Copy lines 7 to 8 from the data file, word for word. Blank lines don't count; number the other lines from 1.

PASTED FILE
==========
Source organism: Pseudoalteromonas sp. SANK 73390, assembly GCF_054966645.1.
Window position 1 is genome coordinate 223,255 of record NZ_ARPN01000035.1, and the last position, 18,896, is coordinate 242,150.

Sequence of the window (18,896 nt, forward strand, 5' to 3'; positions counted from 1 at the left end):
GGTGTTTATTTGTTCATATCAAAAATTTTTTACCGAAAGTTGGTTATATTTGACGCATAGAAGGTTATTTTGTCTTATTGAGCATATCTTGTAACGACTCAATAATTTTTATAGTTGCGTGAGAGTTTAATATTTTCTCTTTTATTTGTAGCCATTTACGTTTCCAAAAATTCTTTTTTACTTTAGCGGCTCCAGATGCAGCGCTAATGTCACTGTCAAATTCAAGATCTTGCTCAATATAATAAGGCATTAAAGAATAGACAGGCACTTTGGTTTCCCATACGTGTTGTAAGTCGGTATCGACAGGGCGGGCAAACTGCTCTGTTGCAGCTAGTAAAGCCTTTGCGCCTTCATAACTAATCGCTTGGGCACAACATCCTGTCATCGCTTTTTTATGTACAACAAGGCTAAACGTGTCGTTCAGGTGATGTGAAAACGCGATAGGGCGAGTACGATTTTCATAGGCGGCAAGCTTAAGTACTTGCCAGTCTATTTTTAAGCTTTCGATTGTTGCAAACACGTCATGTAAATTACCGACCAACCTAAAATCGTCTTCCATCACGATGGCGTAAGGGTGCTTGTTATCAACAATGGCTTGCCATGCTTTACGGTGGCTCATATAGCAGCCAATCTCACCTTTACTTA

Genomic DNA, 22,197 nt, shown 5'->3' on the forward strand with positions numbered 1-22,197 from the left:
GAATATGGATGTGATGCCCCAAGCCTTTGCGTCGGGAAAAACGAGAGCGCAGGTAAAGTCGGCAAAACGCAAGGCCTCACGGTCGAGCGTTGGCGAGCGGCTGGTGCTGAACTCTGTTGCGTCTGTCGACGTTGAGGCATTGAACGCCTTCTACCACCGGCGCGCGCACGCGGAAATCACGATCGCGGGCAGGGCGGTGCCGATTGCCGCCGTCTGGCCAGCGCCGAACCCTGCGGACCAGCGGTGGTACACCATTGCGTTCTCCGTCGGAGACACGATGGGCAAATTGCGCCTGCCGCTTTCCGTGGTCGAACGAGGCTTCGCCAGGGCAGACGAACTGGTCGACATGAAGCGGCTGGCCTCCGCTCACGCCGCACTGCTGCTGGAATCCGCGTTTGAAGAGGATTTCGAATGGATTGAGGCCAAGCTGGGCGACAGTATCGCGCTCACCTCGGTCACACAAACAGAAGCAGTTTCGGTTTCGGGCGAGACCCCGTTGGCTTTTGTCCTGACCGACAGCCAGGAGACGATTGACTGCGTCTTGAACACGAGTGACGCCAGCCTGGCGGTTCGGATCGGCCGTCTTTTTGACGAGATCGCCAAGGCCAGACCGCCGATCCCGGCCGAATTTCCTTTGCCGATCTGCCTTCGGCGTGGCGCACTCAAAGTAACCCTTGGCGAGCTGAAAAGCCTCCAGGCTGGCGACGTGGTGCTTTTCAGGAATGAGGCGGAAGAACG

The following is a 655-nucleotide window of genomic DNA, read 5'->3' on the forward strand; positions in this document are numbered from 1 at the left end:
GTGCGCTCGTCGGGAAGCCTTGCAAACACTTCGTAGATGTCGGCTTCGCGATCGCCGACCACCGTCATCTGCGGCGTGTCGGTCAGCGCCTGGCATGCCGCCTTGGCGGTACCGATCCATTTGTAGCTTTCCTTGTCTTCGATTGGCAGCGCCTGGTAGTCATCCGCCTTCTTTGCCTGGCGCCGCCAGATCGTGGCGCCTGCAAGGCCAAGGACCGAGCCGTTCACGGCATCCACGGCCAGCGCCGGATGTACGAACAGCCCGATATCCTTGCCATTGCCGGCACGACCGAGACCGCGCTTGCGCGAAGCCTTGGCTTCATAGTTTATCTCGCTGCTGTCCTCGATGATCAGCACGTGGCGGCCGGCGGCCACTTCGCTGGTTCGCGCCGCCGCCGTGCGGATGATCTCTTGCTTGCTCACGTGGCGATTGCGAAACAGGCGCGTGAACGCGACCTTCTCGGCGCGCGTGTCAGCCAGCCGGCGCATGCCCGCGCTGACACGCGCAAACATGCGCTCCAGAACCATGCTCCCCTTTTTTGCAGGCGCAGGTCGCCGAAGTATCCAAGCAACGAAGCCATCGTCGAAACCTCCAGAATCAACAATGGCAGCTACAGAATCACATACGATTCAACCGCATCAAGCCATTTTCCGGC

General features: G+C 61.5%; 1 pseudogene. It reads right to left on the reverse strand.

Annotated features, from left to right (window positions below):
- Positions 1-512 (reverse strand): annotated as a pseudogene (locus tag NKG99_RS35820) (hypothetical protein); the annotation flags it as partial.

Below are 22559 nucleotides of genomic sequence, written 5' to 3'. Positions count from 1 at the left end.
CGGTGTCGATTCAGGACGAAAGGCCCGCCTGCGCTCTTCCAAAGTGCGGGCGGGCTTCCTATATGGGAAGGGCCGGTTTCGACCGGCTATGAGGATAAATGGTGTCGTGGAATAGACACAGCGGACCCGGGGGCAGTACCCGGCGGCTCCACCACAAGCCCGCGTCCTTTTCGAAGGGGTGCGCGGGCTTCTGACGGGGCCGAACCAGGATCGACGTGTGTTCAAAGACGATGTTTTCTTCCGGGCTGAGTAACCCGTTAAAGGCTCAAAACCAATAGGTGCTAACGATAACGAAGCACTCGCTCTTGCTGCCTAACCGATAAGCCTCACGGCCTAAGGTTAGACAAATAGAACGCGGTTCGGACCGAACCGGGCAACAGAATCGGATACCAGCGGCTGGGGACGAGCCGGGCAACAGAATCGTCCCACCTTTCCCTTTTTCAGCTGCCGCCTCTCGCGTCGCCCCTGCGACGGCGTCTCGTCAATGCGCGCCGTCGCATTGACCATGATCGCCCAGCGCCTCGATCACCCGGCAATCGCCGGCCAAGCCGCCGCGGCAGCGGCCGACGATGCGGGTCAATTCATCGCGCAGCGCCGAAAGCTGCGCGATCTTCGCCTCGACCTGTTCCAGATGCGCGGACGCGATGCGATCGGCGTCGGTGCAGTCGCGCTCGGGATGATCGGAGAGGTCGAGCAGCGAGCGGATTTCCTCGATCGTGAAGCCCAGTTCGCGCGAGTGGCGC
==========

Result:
The following is a 655-nucleotide window of genomic DNA, read 5'->3' on the forward strand; positions in this document are numbered from 1 at the left end:
GTGCGCTCGTCGGGAAGCCTTGCAAACACTTCGTAGATGTCGGCTTCGCGATCGCCGACCACCGTCATCTGCGGCGTGTCGGTCAGCGCCTGGCATGCCGCCTTGGCGGTACCGATCCATTTGTAGCTTTCCTTGTCTTCGATTGGCAGCGCCTGGTAGTCATCCGCCTTCTTTGCCTGGCGCCGCCAGATCGTGGCGCCTGCAAGGCCAAGGACCGAGCCGTTCACGGCATCCACGGCCAGCGCCGGATGTACGAACAGCCCGATATCCTTGCCATTGCCGGCACGACCGAGACCGCGCTTGCGCGAAGCCTTGGCTTCATAGTTTATCTCGCTGCTGTCCTCGATGATCAGCACGTGGCGGCCGGCGGCCACTTCGCTGGTTCGCGCCGCCGCCGTGCGGATGATCTCTTGCTTGCTCACGTGGCGATTGCGAAACAGGCGCGTGAACGCGACCTTCTCGGCGCGCGTGTCAGCCAGCCGGCGCATGCCCGCGCTGACACGCGCAAACATGCGCTCCAGAACCATGCTCCCCTTTTTTGCAGGCGCAGGTCGCCGAAGTATCCAAGCAACGAAGCCATCGTCGAAACCTCCAGAATCAACAATGGCAGCTACAGAATCACATACGATTCAACCGCATCAAGCCATTTTCCGGC